You can find many places around the world where people are allowed to cuddle and/or take pictures with wild animals. Sadly, unaware travellers are misled, and believe that interacting with these animals is helping the animals and even more so, that it benefits the conservation of the species. Travellers may volunteer their time, and help financially support such venues believing that they are supporting a worthy cause.
Most visitors are unaware of the associated animal suffering taking place at these places. South Africa´s lion breeding farms provide such an example. These farms continuously breed lions multiple times a year, creating major animal welfare issues for the cubs and the parent animals.
The lie of 'rescued or orphaned' cubs
Many captive wildlife facilities will tell you that their cubs were either rescued or orphaned, because the mother rejected her cubs. However, the vast majority of cubs were neither abandoned nor rescued, but simply bred on demand in one of the 300+ breeding farms in South Africa.
Amongst that large number of captive wildlife facilities an estimated 10,000-12,000 lions, cheetahs, leopards, caracals, tigers and even ligers – a crossbreed between a lion and tiger, are being kept and bred under horrible animal welfare conditions.
The truth: mothers are breeding machines
Lion cubs that are born in captivity on breeding farms are ripped away from their mothers mostly within days of birth. This means that the mother goes into oestrus (becoming fertile again) much quicker and can therefore produce two to three litters per year in captivity. Her wild relative generally only has one litter every two to three years. It goes without saying that it is incredibly traumatic for lionesses to have their cubs taken away, not once, not twice, but over and over again. The same sequence of events applies to tigers.
A persistent breeding guarantees a constant flow of cubs for petting facilities and their visitors.
The lie about 'reintroduction into wild'
Some breeding farms claim that the young animals were bred so that they can be released into the wild and thus contribute towards the conservation of lions. However, no breeding farm or likewise so-called 'conservation project' has ever proven that any of their animals had been released into the wild.
Hand-reared cubs that have grown on breeding farms will never be able to be released into the wild. First, their health and behaviour would not allow it. These cubs lack crucial nutrients, socialisation, and learning behaviours that only their mother could offer them. Second, intensive breeding leads to inbreeding and causes serious genetic and medical dysfunctions. In addition, these cubs are not taught to fear people like their wild conspecifics. Because they were raised by hand, they no longer see a threat in humans. This makes them very unsuitable candidates for life in the wild and an easy prey within the canned hunting industry.
The truth: it is an entertainment industry
When cubs are older than six months, they become too big for tourists and volunteers to cuddle with. At this stage, tourists and volunteers can go on walking tours with them. When lions outgrow this stage and become too dangerous to walk with, they are traded or kept as breeding animals. It is very likely that these animals end up in the 'canned hunting' industry.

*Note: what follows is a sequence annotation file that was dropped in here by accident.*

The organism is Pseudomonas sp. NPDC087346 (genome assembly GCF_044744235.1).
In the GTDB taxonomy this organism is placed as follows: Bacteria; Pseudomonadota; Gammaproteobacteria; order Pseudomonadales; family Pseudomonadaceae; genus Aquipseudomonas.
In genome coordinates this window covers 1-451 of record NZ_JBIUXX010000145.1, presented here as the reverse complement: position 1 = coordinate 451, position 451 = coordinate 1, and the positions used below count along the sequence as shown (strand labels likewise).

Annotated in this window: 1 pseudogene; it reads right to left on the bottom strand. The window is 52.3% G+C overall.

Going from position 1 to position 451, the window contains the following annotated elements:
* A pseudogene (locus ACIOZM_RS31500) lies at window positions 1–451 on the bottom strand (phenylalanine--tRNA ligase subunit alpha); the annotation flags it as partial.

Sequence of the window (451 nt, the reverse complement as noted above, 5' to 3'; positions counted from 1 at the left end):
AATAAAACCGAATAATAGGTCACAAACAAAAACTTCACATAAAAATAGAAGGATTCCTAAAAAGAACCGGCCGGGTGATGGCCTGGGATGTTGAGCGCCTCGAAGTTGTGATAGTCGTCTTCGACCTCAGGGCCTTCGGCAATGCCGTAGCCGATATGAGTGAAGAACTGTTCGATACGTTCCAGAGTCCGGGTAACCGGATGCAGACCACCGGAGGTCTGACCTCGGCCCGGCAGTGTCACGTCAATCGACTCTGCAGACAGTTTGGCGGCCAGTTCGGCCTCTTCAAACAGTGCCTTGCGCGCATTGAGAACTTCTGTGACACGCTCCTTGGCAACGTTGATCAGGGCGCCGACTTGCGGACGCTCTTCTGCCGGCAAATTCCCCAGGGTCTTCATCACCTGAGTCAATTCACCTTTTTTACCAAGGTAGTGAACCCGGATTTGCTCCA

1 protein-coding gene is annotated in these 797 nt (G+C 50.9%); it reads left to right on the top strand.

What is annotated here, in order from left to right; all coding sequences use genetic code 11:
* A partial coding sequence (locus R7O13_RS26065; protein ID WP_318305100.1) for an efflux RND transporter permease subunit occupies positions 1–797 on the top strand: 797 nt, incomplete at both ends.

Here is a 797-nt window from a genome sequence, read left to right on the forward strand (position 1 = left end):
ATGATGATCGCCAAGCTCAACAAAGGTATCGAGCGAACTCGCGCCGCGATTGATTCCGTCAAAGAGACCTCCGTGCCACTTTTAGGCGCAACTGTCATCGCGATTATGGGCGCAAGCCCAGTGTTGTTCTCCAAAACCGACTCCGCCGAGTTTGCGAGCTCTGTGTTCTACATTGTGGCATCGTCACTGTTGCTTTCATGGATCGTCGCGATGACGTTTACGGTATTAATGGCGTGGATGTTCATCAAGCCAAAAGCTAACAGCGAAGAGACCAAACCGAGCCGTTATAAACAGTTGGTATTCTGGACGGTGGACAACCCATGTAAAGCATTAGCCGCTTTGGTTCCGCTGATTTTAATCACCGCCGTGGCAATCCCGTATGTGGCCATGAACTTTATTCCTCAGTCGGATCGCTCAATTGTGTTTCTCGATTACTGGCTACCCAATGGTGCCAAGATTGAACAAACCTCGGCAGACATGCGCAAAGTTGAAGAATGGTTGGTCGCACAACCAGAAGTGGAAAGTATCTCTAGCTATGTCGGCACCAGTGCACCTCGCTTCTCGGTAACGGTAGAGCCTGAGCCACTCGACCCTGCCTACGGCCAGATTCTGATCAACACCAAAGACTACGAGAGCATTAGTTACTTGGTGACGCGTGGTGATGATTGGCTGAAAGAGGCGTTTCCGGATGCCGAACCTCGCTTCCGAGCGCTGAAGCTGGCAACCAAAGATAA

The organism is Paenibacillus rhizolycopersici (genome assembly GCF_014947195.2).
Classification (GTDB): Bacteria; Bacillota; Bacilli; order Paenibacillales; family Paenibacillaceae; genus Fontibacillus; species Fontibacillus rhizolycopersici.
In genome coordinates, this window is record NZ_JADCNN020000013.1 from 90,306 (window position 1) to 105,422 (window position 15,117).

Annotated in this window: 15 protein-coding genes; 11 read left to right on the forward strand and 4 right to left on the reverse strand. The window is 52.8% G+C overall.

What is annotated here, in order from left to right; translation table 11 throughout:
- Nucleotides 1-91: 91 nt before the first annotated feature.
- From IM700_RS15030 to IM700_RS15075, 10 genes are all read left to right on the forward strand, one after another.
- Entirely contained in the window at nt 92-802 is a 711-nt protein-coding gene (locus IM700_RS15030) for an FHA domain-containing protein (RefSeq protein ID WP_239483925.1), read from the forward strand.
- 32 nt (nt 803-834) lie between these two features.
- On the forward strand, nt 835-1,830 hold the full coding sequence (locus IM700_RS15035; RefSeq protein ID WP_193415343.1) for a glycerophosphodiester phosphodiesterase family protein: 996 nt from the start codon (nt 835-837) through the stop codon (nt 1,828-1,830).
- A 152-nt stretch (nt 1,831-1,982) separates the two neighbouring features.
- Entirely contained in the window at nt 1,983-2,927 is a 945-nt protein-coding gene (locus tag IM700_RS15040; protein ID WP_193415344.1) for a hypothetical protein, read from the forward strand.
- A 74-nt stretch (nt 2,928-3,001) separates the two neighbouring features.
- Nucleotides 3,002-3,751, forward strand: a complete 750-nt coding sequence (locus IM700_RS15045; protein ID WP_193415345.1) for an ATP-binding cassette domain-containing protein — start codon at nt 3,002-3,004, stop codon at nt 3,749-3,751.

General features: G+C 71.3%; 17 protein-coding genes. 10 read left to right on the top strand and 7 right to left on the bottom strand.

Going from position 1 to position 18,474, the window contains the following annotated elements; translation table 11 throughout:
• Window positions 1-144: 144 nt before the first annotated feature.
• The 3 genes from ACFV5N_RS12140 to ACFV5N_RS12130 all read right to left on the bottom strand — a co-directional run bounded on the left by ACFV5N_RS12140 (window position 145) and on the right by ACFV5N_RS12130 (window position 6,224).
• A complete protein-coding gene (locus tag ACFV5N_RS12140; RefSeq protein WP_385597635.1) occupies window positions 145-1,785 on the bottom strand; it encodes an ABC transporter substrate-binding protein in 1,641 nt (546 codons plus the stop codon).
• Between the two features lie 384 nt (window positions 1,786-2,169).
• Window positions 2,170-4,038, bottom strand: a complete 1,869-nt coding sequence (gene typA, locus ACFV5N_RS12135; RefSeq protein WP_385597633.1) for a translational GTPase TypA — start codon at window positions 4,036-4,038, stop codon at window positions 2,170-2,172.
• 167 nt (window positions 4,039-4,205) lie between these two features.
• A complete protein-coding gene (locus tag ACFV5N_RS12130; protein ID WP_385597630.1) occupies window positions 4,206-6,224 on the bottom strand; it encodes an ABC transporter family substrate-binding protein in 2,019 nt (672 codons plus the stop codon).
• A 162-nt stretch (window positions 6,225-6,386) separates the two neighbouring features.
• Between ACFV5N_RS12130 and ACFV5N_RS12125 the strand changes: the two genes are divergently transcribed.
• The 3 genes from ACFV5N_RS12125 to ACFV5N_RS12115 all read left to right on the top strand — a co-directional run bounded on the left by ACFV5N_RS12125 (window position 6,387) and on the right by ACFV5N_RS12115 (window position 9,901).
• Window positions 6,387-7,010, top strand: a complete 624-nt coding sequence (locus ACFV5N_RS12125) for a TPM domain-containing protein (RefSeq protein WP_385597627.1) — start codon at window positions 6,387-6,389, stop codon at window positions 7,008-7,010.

The lie: 'do good as a volunteer'
Not only tourists are misled, but even volunteer projects have also been set up by these breeding farms. For several weeks or months, volunteers work on the farms and they usually have to pay quite a lot of money to join these projects. The farms respond to the feeling of volunteers who want to do something good for animals and conservation. Unfortunately, they are misled time and time again. These types of projects have nothing to do with the protection of the species or the individual animals. Young lions suffer on these breeding farms. Someone who volunteers at one of these breeding farms or wants to gain working experience, indirectly supports the gruesome lion industry – even if they do not mean it or realise it.
Welfare implications: Behavioral disorders and poor development
The intensive breeding of big cats has major implications for their health and wellbeing. Captive lionesses are continually pregnant, and inbreeding is common, creating offspring with deformities and/or health issues.
Cubs in the wild sleep a substantial part of the day, whereas in captivity they are poked and prodded all day. The paying public is often able to play, pet and cuddle lion, tiger and cheetah cubs for up to 8-10 hours per day, seven days a week, generating a significant amount of money for the facility.
Cuddling and playing with young lions and tigers causes a lot of stress for the animals. The cubs need rest and contact with (older) members of their species. Intensive contact with (strange) people and the often poor conditions in which the animals are kept, lead to serious behavioural disorders and poor mental and physical development.
The keeping of wild predators in enclosures as tourist attractions is cruel, distressing and unnatural. The conditions are often unsuitable with a lack of enrichment, medical care and the most basic needs, such as water and food, are often not provided. And all this for the benefit of our entertainment, to become a photo prop, and simply turn wildlife into a commodity.